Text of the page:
California Governor Signs Strict School Vaccine Legislation

SACRAMENTO, Calif. (AP) -
Otto Coleman, 6, waits outside the Governor’s office with his brother Fenton, 4, left, and father Joshua, to deliver a stack of petitions with thousands of signatures calling on California Gov. Jerry Brown to veto a measure requiring nearly all California school children to be vaccinated Monday, June 29, in Sacramento, Calif. Joshua Coleman said his son has been a wheelchair user -as a result of an adverse reaction to a vaccine. (AP Photo/Rich Pedroncelli)
Otto Coleman, 6, waits outside the Governor’s office with his brother Fenton, 4, left, and father Joshua, to deliver a stack of petitions with thousands of signatures calling on California Gov. Jerry Brown to veto a measure requiring nearly all California school children to be vaccinated Monday, June 29, in Sacramento, Calif. Joshua Coleman said his son has been a wheelchair user -as a result of an adverse reaction to a vaccine. (AP Photo/Rich Pedroncelli)

Gov. Jerry Brown wasted no time Tuesday in signing a contentious California bill to impose one of the strictest school vaccination laws in the country following an outbreak of measles at Disneyland late last year.

Brown, a Democrat, issued a signing statement just one day after lawmakers sent him the bill to strike California’s personal belief exemption for immunizations, a move that requires nearly all public schoolchildren to be vaccinated. The bill takes effect next year.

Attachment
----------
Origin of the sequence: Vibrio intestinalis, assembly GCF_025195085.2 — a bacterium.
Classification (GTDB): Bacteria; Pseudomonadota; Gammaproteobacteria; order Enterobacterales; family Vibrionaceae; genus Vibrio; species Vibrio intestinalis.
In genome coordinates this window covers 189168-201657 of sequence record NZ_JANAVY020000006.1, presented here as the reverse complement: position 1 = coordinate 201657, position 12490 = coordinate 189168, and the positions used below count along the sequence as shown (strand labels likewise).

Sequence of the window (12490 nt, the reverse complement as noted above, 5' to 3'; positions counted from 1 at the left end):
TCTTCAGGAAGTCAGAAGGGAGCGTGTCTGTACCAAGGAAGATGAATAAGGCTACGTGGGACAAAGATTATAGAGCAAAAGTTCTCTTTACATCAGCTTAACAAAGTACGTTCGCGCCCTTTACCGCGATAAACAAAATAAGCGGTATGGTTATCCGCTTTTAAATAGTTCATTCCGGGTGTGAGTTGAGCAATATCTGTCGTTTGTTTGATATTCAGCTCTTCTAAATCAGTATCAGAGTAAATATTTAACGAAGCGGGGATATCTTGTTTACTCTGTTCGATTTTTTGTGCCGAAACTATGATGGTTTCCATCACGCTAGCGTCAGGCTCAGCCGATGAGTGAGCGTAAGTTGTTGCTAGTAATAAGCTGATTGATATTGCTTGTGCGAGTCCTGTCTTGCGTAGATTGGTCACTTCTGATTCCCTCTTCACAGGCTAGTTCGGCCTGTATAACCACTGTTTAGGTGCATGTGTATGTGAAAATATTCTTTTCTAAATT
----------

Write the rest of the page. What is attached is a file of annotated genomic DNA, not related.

“The science is clear that vaccines dramatically protect children against a number of infectious and dangerous diseases,” Brown wrote. “While it’s true that no medical intervention is without risk, the evidence shows that immunization powerfully benefits and protects the community.”

California joins Mississippi and West Virginia as the only states with such strict requirements.

Democratic Sens. Richard Pan of Sacramento and Ben Allen of Santa Monica introduced the measure after the outbreak at the theme park in December infected over 100 people in the U.S. and Mexico.

The bill likely would be successful in increasing immunization rates and stopping the spread of disease, pediatric doctors said Monday after the state Senate sent the legislation to the governor.

Bill supporters, including doctors, hospital representatives and health advocates, celebrated at an elementary school Tuesday. Lawmakers held babies, declaring the public would be better protected as a result of the bill.

Opponents of the requirement have vowed to pursue legal options to block the mandate.

Kimberly McCauley, a Sacramento resident with a 23-month-old daughter, was among a small group of parents holding vigil at the Capitol when they learned of Brown’s signing Tuesday morning.

McCauley’s eyes filled with tears.

“She will go to school. And then, when she is denied at kindergarten, I will sue,” she said.

Allen said he is confident the new law would withstand a legal challenge.

“Similar laws have passed muster over and over again in other states,” he said.